On his drive, Mr. Cameron’s customarily strong and controlled swing caught the top of the ball, which found the base of the far bank, across the road. Mr. Sly and Mr. Just reached well up the fairway beyond the road, leaving them pitches of about 80 or 90 yards.


The “Home” hole green also features a inclined front, though not so steep or dreadful as its cousin on the 6th hole. The NHC’s Czar had cruelly conspired with the greenkeeper to place the flagstick on this final, deciding hole a mere three paces from this front edge. Only the well-judged shot played with confidence and solid nerve would settle close; all others would fall to the slope or, being overplayed, bound away to the far reaches of the green.


Mr. Cameron eyed his ball on the bank, just a foot or two from the road surface. He was about 135 yards from the safety of the green. Reaching for a trusted lofting club he then struck, to my mind, the shot of the tournament. With a violent blow, he sent the ball soaring to land within three feet of the hole. As this was in full view of the assembled NHC field who were watching the approach of the final group, it was a masterly shot indeed. And, as was meet, the steely Canadian sank the birdie putt, smiling and raising his cap to the cheers that followed.


Mr. Cameron’s moment, though memorable, would not place him in the lead (he would finish two strokes back of the two leaders), though many thought it might, such was the impression of that heroic approach. No scorecard bearers march before groupings at the NHC to announce where the players stand. We were left to wonder. Both Mr. Sly and Mr. Just played equally admirable pitches within several feet of the cup. Though no one knew it at the time, a birdie by Mr. Sly would clinch the trophy. His putt, however, edged the rim to settle but inches away. It came down to Mr. Just’s four-footer. A birdie would place him in a tie for the lead. Not one to prolong the moment, Mr. Just studied his line, took his stance and sent the ball firmly to the bottom of the cup.


Later, Mr. Sly told this writer that he felt Mr. Just’s putt on the 18th was the one that won the tournament. “He had the momentum on his side from that moment,” he said.


Both men came in at 155 over their two days of play.


The playoff for the title moved to the first hole with nearly the entire NHC field, guests, and other assorted onlookers following their progress. Both men found the fairway of the first, the “Hill” hole, which ascends steeply upward to a green some 355 yards distant. Private homes are to the right, old and stately trees grace the left. Mr. Just, with 135 yards to go, chose a 37-degree lofter and, perhaps buoyed by the birdie of a few minutes earlier, struck it straight and true to within no more than six feet of the hole. Mr. Sly also found the green, but his three putts for bogey were no match for Just’s two-putt par and the championship was thus decided. The two competitors shook hands to the sound of cheers and the peals of the St. Martin church bells (actually, they had been ringing all day, this being prime wedding season). Mr. Sly and Mr. Just would later agree that this was one of the most engaging competitions they had played.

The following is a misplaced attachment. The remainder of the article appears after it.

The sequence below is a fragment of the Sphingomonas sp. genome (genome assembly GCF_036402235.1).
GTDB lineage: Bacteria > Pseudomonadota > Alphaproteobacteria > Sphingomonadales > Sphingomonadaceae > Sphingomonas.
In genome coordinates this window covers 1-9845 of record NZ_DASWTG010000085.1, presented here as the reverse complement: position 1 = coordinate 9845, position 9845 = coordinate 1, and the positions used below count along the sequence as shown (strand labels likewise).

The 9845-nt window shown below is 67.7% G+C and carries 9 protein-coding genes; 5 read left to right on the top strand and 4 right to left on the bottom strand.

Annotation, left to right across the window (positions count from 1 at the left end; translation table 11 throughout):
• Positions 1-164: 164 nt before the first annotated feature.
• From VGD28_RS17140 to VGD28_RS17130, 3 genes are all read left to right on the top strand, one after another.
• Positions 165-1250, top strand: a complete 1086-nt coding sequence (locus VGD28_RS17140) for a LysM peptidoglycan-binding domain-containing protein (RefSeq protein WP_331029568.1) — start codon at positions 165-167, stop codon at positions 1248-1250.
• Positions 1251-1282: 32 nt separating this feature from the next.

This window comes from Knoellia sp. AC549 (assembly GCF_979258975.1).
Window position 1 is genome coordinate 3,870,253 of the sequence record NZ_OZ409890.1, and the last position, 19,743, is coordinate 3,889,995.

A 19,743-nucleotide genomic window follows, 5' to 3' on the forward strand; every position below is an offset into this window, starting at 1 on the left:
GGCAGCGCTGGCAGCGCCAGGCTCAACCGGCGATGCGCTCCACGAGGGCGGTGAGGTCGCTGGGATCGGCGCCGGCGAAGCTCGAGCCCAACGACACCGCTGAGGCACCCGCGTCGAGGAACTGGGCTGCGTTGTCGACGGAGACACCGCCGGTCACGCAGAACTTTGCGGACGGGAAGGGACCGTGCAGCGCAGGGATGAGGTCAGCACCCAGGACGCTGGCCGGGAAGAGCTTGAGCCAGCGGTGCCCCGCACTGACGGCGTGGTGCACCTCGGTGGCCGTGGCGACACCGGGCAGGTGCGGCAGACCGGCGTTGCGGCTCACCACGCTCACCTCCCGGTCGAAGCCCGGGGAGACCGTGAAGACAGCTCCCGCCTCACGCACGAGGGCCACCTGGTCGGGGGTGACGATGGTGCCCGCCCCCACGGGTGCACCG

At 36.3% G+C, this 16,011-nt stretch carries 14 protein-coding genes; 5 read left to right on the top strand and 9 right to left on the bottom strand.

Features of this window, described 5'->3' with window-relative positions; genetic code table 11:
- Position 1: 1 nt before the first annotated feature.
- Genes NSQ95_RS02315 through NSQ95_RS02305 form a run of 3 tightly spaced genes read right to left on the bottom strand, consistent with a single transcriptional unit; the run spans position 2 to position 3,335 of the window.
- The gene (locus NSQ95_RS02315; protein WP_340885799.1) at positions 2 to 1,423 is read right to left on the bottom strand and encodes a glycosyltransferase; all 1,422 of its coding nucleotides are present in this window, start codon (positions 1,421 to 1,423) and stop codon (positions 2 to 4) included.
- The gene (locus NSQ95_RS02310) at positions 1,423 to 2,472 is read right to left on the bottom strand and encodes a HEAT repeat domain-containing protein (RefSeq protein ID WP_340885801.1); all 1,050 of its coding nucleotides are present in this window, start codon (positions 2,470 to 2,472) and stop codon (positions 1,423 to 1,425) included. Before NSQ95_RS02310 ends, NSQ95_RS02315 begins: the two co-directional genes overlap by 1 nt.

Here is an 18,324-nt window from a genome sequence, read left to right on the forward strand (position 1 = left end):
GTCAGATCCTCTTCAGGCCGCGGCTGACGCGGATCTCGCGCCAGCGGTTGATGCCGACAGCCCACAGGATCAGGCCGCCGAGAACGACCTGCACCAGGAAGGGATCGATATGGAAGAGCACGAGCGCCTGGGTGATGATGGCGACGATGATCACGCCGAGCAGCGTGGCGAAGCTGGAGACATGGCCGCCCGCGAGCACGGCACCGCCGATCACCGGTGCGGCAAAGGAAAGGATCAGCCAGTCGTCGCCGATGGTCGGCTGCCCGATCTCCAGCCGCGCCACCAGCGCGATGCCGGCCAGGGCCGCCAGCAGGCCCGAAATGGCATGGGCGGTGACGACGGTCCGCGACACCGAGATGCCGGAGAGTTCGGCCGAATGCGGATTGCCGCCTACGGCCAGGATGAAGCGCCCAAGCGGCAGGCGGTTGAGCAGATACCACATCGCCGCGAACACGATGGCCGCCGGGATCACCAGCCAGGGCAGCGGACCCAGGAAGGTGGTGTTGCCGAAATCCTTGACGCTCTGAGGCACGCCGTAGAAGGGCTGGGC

“What a match! It was great fun to be part of this, and one I’m glad I had a hand in,” Mr. Sly said, between quaffs of a celebratory beverage.


“I wasn’t quite sure about how I stood when I sunk that birdie on the 18th,” Mr. Just said. “But I knew I was close. Learning that we tied for the trophy was the perfect way to end such a great round. Bobbie (Mr. Sly) has a beautiful game. I’m just happy to have had a few breaks that helped me win. I’m also grateful to the staff at the Philadelphia Cricket Club who did such a great job in preparing the course and hosting us here this week.”Here, here!


The Next Generation 

We are happy to report that three handsomely attired young gentlemen joined the 2013 NHC field, and we were glad to see their eager faces. Mason Jenkins, 14 (Oakridge, N.C., USA); Drew White, 14 (Alexandria, Va., USA); and Marsalis Davis, 11 (Liberty, N.C., USA), represented their various First Tee programs. Mr. White and Mr. Jenkins in knickers and flat caps might have served as perfectly dressed extras in “The Greatest Game.” Mr. Davis, similarly dressed, sported upon his vest two fine medals that he had earlier won for exceptional play. This writer had the privilege of playing with Mr. Davis and can report the young man is blessed with a blossoming skill combined with the courage of perseverance. He shall go far. Messrs. White and Jenkins all show similar promise and we look forward to the maturation of their golfing careers.